While representation for LGBTQ+ people was all around us for the past month of June, as we settle into thr month of July, it’s important to continue to celebrate queer folks every other day of the year. Pride is important for queer people of all ages because it gives us a time where we can feel free to truly be ourselves. But after interviewing Meredith, a trans-feminine 20 year old living in Toronto, I simultaneously saw the beautiful parts of Pride, and the elements of the international initiative that fell short:
“I think that Pride offers a very necessary and important event in which queer people are celebrated and queerness is celebrated. I’m a little cynical of Pride, but I’m a bitch that lives in Toronto. If you’re some small ass kid from Nebraska, than it’s going to mean a lot more to you. I grew up in a really religious household and that idea of Pride was really important to me in an Orthodox Jewish house. In the same vein, this Pride I felt kind of alienated as a person that struggles with social anxiety and as a person who doesn’t fit normative ideals of queerness.”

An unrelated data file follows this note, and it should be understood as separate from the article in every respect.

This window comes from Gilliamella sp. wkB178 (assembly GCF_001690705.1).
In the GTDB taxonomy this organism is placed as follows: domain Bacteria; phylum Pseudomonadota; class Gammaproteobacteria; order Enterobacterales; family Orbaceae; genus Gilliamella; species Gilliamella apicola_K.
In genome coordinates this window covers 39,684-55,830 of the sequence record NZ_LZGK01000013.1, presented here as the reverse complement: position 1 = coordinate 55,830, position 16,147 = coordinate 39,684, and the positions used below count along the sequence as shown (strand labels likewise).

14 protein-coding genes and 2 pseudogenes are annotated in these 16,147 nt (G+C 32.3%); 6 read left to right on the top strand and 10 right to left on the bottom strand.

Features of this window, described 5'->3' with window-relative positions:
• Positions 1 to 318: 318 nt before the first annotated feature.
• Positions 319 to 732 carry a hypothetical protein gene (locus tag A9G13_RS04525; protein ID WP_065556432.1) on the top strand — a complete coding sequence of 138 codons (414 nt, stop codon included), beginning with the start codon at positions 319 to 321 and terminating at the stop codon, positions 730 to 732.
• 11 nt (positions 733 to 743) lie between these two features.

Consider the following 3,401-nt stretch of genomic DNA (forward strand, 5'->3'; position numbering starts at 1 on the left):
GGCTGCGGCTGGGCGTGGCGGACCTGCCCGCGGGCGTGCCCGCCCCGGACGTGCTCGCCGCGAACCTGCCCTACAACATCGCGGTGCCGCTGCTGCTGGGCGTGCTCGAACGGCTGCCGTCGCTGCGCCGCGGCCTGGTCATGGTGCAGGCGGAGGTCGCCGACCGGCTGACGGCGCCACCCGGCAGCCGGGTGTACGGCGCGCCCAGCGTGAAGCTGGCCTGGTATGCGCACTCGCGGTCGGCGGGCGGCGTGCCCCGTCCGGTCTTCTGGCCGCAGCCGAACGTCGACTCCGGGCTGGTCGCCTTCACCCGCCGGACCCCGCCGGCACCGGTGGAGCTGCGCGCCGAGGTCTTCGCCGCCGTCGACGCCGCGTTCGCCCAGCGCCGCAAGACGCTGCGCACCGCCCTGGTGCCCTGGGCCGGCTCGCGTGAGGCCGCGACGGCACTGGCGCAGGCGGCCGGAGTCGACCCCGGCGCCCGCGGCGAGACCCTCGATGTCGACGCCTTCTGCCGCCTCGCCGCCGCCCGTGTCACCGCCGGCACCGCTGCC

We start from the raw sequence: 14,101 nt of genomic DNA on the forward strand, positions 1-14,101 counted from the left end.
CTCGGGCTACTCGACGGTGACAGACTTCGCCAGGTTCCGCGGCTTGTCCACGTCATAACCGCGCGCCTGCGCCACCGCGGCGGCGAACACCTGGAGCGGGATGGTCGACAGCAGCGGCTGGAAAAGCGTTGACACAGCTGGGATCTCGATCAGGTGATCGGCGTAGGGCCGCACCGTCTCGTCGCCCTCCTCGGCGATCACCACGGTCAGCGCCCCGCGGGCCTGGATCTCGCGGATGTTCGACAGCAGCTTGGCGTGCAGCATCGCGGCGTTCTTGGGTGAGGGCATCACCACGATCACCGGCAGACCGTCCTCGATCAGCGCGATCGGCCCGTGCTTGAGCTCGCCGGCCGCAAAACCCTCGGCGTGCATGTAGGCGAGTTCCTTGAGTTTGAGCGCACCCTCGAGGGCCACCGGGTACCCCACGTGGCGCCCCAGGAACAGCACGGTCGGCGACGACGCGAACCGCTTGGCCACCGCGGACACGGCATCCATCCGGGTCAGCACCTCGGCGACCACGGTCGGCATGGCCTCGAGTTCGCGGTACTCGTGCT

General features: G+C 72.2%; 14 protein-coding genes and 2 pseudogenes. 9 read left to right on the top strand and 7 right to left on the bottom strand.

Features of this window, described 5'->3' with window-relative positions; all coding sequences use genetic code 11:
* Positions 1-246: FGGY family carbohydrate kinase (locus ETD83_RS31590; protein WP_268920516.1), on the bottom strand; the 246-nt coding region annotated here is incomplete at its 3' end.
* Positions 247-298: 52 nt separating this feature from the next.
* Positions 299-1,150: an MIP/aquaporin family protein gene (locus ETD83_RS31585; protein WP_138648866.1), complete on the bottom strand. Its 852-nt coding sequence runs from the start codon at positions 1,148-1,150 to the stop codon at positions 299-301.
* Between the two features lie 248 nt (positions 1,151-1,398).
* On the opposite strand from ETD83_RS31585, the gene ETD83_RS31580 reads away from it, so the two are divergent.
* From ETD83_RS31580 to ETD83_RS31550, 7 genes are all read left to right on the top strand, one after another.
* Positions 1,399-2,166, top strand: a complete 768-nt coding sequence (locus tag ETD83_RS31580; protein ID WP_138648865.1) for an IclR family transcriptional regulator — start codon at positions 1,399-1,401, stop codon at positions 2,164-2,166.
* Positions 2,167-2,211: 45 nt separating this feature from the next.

It made me wonder: why can’t everyone have a place in an event that’s meant to celebrate all identities? Why does that celebration of queerness have to begin and end within one month? Pride may be gone, but we are here, we are proud, and we deserve to be remembered. So, we decided to walk the streets of Toronto and talk to some LGBTQ+ identifying people about what love means to them.